L1.00004: Nested large-eddy simulations of nighttime shear-instability waves and transient warming in a steep valley Bowen Zhou, Fotini Chow This numerical study investigates the nighttime flow dynamics in a steep valley. The Owens Valley in California is highly complex, and represents a challenging terrain for large-eddy simulations (LES). To ensure a faithful representation of the nighttime atmospheric boundary layer (ABL), realistic external boundary conditions are provided through grid nesting. The model obtains initial and lateral boundary conditions from reanalysis data, and bottom boundary conditions from a land-surface model. We demonstrate the ability to extend a mesoscale model to LES resolutions through a systematic grid-nesting framework, achieving accurate simulations of the stable ABL over complex terrain. Nighttime cold-air flow was channeled through a gap on the valley sidewall. The resulting katabatic current induced a cross-valley flow. Directional shear against the down-valley flow in the lower layers of the valley led to breaking Kelvin-Helmholtz waves at the interface, which is captured only on the LES grid. Later that night, the flow transitioned from down-slope to down-valley near the western sidewall, leading to a transient warming episode. Simulation results are verified against field observations and reveal good spatial and temporal precision. [Preview Abstract] |
Monday, November 19, 2012 4:27PM - 4:40PM |
L1.00005: Delay in convection in nocturnal boundary layer due to aerosol-induced cooling Dhiraj Kumar Singh, V.K. Ponnulakshmi, G. Subramanian, K.R. Sreenivas Heat transfer processes in the nocturnal boundary layer (NBL) influence the surface energy budget, and play an important role in many micro-meteorological processes including the formation of inversion layers, radiation fog, and in the control of air-quality near the ground. Under calm clear-sky conditions, radiation dominates over other transport processes, and as a result, the air layers just above ground cool the fastest after sunset. This leads to an anomalous post-sunset temperature profile characterized by a minimum a few decimeters above ground (Lifted temperature minimum). We have designed a laboratory experimental setup to simulate LTM, involving an enclosed layer of ambient air, and wherein the boundary condition for radiation is decoupled from those for conduction and convection. The results from experiments involving both ambient and filtered air indicate that the high cooling rates observed are due to the presence of aerosols. Calculated Rayleigh number of LTM-type profiles is of the order 10$^{5}$-10$^{7}$ in the field and of order 10$^{3}$-10$^{5}$ in the laboratory. In the LTM region, there is convective motion when the Rayleigh number is greater than 10$^{4}$ rather than the critical Rayleigh number (Ra$_{c}$ = 1709). The diameter of convection rolls is a function of height of minimum of LTM-type profiles. The results obtained should help in the parameterization of transport process in the nocturnal boundary layer, and highlight the need to accounting the effects of aerosols and ground emissivity in climate models. [Preview Abstract] |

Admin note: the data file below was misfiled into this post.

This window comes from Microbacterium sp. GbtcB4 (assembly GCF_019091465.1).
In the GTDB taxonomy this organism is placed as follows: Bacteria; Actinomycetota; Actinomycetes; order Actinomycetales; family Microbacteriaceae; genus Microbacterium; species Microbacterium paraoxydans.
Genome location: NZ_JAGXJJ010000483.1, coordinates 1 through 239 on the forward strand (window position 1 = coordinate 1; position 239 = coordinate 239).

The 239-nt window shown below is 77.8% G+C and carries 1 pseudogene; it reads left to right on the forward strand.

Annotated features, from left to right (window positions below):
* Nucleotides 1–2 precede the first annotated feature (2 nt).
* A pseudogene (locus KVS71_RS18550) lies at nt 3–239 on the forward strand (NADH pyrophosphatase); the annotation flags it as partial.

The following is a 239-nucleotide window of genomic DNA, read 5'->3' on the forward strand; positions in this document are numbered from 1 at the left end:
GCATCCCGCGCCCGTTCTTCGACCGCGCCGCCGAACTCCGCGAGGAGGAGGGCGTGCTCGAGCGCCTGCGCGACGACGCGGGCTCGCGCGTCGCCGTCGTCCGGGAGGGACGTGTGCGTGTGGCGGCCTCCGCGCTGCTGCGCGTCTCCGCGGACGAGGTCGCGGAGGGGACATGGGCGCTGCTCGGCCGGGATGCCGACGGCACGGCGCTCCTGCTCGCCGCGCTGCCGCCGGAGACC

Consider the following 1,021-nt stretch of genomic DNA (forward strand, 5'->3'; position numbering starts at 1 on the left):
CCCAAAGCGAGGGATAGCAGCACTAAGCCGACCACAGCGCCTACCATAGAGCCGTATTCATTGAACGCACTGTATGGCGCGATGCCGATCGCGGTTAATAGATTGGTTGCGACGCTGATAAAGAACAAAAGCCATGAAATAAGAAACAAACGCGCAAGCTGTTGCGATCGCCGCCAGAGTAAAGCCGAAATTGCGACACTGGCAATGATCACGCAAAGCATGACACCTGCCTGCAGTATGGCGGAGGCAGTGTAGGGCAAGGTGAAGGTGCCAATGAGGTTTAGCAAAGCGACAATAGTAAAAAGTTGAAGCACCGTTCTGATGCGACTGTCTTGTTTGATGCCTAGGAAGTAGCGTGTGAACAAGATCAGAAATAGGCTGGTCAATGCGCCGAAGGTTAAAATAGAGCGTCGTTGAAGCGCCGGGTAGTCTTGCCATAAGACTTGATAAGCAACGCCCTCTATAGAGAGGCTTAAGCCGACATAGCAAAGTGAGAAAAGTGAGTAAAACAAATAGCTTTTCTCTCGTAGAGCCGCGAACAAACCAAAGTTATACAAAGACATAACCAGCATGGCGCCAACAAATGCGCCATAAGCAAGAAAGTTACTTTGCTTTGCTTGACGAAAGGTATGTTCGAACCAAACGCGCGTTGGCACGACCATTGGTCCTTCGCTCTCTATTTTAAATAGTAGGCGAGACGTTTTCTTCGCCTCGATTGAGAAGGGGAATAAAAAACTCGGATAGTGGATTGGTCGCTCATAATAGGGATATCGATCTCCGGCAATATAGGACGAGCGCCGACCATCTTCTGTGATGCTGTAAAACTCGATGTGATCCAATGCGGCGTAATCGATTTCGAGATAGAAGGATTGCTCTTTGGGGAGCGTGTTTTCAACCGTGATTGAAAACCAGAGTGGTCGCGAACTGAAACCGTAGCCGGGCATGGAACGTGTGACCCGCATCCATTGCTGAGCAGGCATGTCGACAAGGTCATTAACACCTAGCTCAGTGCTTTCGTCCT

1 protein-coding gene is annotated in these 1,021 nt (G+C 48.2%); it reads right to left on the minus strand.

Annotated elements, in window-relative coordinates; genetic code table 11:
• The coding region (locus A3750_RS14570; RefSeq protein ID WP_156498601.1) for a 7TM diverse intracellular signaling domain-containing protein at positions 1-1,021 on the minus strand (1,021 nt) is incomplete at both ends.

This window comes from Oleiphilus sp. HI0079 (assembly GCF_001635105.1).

Monday, November 19, 2012 4:40PM - 4:53PM |
L1.00006: Direct Numerical Simulation of the Convective Boundary Layer Jade Rachele Garcia, Juan Pedro Mellado The inversion of the dry shear-free Convective Boundary Layer is investigated by means of Direct Numerical Simulation (DNS). This work is motivated by the importance of entrainment and related mechanisms at the inversion of the atmospheric boundary layer, combined with the uncertainty of Large-Eddy Simulations (LES) there. Despite moderate Reynolds numbers attainable, results show that the achieved scale separation is enough to capture the expected $1/2$ power law evolution in time, and the expected structure---an inversion-capped outer layer, whose statistics are comparable to LES results and atmospheric data when normalized with the convective scales, and an inner layer near the surface comparable to that of the heated plate case. In agreement with some previous investigations, the entrainment ratio $A$ is a factor of two less than the nominal $0.2$ even though the corresponding entrainment velocity is within 5\% of the Zero-order Model prediction with $A=0.2$. To understand this apparent discrepancy, we use DNS data to directly determine the behavior of the terms of an exact equation for the entrainment ratio. [Preview Abstract] |
Monday, November 19, 2012 4:53PM - 5:06PM |